E-MobilityOpen StandardsOICP

Open InterCharge Protocol Training. Overview

20 JANUARY 2022 • 10 MIN READ

Bartłomiej Łazarczyk

Bartłomiej

Łazarczyk

Open charge point protocol training

Table of Contents

Solidstudio is happy to introduce you to the Open Standards course led by our e-mobility expert - Bartlomiej. Throughout the following lessons, we will uncover the technicalities and functionalities of the OICP - a protocol developed by Hubject - as well as business aspects for e-Mobility Service Providers and Charge Point Operators.
Such a knowledge-pack should serve everyone operating in the e-mobility industry as it unfolds the most crucial aspects of navigating through Open Standards utilization and many more!

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Open InterCharge Protocol Training - overview

OICP Training Transcript

Hubject - introduction

At the beginning let's start with a short introduction about the Open InterCharge Protocol itself and Hubject - a company that has developed this protocol. In general Hubject is one of the most important companies on the European market that offers a large unified and open e-roaming network called Intercharge. Hubject acts like a hub for numerous e-mobility partners, like Charge Point Operators and e-Mobility Service Providers. Hubject became quite popular because they offered the possibility to integrate with a lot of individual market players at relatively low cost. The goal of Hubject is to create an e-mobility platform that will simplify communication between charge point operators and e-mobility service providers.
They would also like to automate their contract-based relationships - in order to achieve that, each partner must agree on common terms and their Hubject user agreement. Signing Hubject user agreement is mandatory in order to use their platform. Of course, each partner may have additional contracts. For example e-Mobility Service Providers may have a contract with end customers as well as Charge Point Operators may have a contract with a distribution system operator.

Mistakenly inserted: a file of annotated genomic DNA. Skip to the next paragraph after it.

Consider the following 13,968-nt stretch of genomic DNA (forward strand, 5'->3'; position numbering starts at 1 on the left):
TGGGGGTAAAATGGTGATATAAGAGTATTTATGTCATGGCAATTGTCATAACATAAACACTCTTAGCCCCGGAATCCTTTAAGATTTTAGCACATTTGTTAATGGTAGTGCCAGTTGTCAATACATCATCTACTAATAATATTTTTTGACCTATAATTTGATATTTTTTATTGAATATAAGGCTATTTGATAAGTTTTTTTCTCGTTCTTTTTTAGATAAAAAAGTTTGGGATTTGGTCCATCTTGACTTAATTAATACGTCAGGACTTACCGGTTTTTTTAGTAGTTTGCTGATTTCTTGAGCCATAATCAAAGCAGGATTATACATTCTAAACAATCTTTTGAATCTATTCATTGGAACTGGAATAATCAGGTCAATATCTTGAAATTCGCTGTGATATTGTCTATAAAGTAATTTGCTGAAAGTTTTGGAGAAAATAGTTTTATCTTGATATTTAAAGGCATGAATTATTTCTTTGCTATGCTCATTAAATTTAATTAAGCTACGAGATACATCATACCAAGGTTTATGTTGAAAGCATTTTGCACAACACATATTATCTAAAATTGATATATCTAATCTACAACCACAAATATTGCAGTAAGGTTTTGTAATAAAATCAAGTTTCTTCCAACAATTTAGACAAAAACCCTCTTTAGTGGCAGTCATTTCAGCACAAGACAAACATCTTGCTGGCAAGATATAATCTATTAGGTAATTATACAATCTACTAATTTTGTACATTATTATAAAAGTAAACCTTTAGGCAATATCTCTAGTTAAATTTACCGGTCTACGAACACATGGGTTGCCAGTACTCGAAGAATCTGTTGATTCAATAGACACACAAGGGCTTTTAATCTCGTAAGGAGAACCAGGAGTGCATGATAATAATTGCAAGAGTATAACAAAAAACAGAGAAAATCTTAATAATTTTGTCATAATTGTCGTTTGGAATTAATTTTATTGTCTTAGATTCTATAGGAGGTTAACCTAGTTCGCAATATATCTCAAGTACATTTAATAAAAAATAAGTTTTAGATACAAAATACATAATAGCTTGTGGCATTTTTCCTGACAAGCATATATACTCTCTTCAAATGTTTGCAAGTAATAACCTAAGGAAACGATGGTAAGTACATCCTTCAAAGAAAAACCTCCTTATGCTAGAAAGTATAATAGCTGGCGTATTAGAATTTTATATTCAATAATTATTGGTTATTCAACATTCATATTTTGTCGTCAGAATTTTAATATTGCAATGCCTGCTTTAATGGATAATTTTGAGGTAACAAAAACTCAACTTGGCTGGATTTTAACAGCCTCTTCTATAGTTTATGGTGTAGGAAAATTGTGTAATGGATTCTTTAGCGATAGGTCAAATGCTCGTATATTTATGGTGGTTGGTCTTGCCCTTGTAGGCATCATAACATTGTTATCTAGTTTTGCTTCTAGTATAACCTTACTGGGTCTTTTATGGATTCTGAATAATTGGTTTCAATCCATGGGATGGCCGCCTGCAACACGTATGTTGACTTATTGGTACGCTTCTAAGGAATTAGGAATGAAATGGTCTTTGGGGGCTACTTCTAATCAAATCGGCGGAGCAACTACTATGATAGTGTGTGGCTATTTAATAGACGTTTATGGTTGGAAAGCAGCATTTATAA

Open Charge Point Protocol - what is it?

Previously mentioned simplification of communication is mostly achieved by using well-defined and standardized protocol called Open Intercharge Protocol, currently being developed by Hubject. This protocol defines the message format and possible operations to perform, depending whether you are an EMSP or CPO. OICP is one of the most popular protocols in Europe and it mostly covers the communication between CPO and EMSP.
As a proof for the popularity that I've mentioned, here we have a list of partners that already integrate with Hubject via OICP or would like to integrate. We can find big names here like: Electrify America, Innnogy, Ubitricity, Virta or Porsche. Also, Hubject claims that over 960 partners already use intercharge network so we can only imagine how many possibilities it can offer.

OICP - services

The OICP protocol is divided into different services which specify a list of operations to perform, i.e.: we have authorization service which consists of operations like:
  • e-roaming authorization start
  • e-roaming authorization stop
  • e-roaming authorization remote start
  • e-roaming authorization remote stop
  • e-roaming charge detail record
Each service may also have a different set of operations to perform depending on the role. For example, in EVSE data service, we have an e-roaming pool EVSE data specified only to EMP and e-roaming push EVSE data specified only to CPO. In order to be fully compatible with a service you as a partner need to implement all of the operations that are marked mandatory for your role. Typically it means that most of the operations or even all must be implemented.
We will cover all of those services independently within this course.

Charge Point Operator - Fundamentals

You have already heard the terms like Charge Point Operator or e-Mobility Service Provider but what exactly does it mean? And how can they interact with the Hubject platform?
Let's start with the Charge Point Operator. A partner that owns charging infrastructure, would like to expose it to as many customers as possible and to benefit from e-roaming network. OICP allows CPOs to expose their charging infrastructure to any customer that has a valid contract with an EMSP already registered in the Hubject network. CPOs have their dedicated service interfaces in OICP.

e-Mobility Service Provider - Fundamentals

On the other hand, we have e-Mobility Service Providers - those are the partners that would like to offer access to big public charging infrastructure to all of their customers. OICP in this case allows them to identify and communicate with charging stations which are available in the Hubject network. EMSPs also have their dedicated service interfaces in OICP.